The change began at Greg Stafford’s farm on the Mornington Peninsula, the place where Melbourne’s honest conversations began. Around a fire. With beer.
It was a session for players to unwind after the first stages of pre-season training, before Christmas. There were no other coaches there save for Stafford, the former Sydney and Richmond player, who’s now Melbourne’s ruck and forward coach.
The Demons enforced change after growing tired of being the butt of jokes. Credit:Getty Images
That was when the first moment of unity and clarity on the need for change took hold. The conversations began with questions: Why are we shit? Why do we come up short? Why are we here again? What is the difference between Richmond and us? Look at our players, we have the talent they do.
The Demons were sick of being the butt of jokes for falling short and being flaky. They had played in a preliminary final in 2018, then tumbled to 17th in 2019 and finished a couple of percentage points outside the eight in 2020. They started to look at each other and inside the group for reasons.
The next step occurred some time after that night at Stafford’s farm.
The players had all gone down to a course in Casey and played golf in the morning. In the afternoon there was a series of meetings.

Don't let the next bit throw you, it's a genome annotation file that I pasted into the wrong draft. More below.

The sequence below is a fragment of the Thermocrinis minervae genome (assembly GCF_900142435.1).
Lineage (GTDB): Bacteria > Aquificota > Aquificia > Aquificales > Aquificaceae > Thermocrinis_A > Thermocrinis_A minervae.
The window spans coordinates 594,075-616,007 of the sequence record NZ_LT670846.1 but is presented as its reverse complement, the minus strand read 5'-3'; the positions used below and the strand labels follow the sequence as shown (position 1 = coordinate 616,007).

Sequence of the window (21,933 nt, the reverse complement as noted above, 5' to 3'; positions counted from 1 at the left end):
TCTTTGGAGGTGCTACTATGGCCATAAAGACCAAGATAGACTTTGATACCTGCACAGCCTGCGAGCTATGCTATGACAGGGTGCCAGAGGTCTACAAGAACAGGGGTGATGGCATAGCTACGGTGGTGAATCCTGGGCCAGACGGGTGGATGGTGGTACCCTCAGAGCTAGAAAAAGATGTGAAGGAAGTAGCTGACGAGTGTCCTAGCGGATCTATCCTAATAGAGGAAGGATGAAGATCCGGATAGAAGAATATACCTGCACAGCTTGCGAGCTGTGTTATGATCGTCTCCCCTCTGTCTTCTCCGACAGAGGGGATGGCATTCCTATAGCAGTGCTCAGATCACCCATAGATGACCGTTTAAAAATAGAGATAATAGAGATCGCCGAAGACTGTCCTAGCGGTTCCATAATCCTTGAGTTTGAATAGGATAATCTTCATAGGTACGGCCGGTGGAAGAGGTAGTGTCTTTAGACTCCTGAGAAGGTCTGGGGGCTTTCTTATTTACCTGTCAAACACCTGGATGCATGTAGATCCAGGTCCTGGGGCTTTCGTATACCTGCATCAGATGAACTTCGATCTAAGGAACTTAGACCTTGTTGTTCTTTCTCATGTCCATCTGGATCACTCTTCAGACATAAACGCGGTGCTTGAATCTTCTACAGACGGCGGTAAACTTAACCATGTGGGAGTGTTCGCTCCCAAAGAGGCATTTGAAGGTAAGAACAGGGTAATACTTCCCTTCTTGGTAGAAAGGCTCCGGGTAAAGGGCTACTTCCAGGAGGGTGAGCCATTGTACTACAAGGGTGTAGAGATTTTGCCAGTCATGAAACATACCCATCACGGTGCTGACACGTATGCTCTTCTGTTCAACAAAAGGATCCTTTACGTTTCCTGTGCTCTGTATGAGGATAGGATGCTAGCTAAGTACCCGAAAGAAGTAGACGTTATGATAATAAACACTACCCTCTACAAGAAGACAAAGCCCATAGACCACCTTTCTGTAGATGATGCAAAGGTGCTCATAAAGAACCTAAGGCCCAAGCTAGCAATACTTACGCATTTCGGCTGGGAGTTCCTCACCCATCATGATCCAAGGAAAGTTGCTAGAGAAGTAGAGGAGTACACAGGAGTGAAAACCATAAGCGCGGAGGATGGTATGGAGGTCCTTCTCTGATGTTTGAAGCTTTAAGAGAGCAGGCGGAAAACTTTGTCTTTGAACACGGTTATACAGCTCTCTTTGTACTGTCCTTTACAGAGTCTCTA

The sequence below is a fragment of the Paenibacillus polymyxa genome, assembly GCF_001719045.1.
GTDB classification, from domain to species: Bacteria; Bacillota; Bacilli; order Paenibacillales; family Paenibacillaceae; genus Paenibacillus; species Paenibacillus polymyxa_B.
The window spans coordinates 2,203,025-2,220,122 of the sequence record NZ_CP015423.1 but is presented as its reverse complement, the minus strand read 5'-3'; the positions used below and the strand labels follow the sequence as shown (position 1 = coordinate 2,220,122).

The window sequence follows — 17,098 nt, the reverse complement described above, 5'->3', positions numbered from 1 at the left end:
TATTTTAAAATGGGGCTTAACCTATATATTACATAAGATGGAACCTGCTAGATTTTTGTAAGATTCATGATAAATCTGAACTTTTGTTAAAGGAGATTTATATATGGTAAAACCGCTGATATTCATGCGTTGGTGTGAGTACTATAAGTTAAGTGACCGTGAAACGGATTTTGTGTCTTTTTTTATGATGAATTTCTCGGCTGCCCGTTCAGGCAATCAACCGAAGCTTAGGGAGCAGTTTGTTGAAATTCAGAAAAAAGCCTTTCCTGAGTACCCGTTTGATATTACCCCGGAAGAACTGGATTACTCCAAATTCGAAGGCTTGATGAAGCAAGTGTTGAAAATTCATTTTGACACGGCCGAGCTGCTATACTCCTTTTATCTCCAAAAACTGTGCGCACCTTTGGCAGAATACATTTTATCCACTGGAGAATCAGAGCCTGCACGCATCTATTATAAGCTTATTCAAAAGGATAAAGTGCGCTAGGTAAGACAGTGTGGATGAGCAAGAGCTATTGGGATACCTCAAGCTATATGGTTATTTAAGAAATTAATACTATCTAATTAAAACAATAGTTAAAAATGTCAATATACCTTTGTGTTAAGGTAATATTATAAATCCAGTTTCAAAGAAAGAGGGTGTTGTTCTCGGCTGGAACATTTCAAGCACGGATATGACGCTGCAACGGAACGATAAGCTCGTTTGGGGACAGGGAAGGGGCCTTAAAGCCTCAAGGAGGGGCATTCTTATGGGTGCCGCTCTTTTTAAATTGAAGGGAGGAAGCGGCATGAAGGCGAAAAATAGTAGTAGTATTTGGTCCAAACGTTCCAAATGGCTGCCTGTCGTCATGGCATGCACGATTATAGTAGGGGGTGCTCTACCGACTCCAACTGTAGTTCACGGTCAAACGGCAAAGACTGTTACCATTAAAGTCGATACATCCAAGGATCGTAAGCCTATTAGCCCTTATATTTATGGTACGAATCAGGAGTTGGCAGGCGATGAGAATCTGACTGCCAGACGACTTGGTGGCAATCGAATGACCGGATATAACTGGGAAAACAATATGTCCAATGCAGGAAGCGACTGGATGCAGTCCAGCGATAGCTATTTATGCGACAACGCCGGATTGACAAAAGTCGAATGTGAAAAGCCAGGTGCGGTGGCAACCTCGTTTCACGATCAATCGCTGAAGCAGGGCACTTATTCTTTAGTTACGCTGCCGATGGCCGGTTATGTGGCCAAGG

The difference between Melbourne and successful clubs was not one of talent but mindset.
The leaders this time came prepared to deliver their thoughts to the group. They’d had enough and were going to drive this change. Like others demanding change, they had first of all, and most significantly, accepted they had a problem.
The difference between Melbourne and successful clubs was not one of talent but mindset. You could call it culture but that is overused and maybe misleading.
The leaders talked of selfishness. It was selfishness in varied forms. For some it was the selfishness of the player who wanted to get his 35 touches and was less worried how the team goes. Some players admitted they had been guilty of that.
There was also the idea that when things were desperate, when they needed leaders in games, players would try to pull on the cape and be Superman to save the day, playing outside the role they had to try and win the game off their own boot. It was understandable, admirable and counter-productive.
Respected team player: Jack Viney. Credit:Getty Images
Selflessness in the Richmond style meant being comfortable in doing what the team needs, what the game plan needs of you all the time no matter the situation. Dustin Martin might wear a cape at times and turn games but he does it within the parameter of what his role is: go on the ball and win clearances; be a forward isolated one out and be the target. They are still the same roles, just in moments of not-so-quiet desperation he performs them when they matter.
Jack Viney had always been prepared to do whatever was required, play whatever position whenever the team demanded it without complaint or personal regard. But not everyone had. It is why he is so admired at the club and why he has so often finished higher in the best and fairest than other more talented players. The coaches knew the roles he had and what he had done for the team, and importantly what he had not done.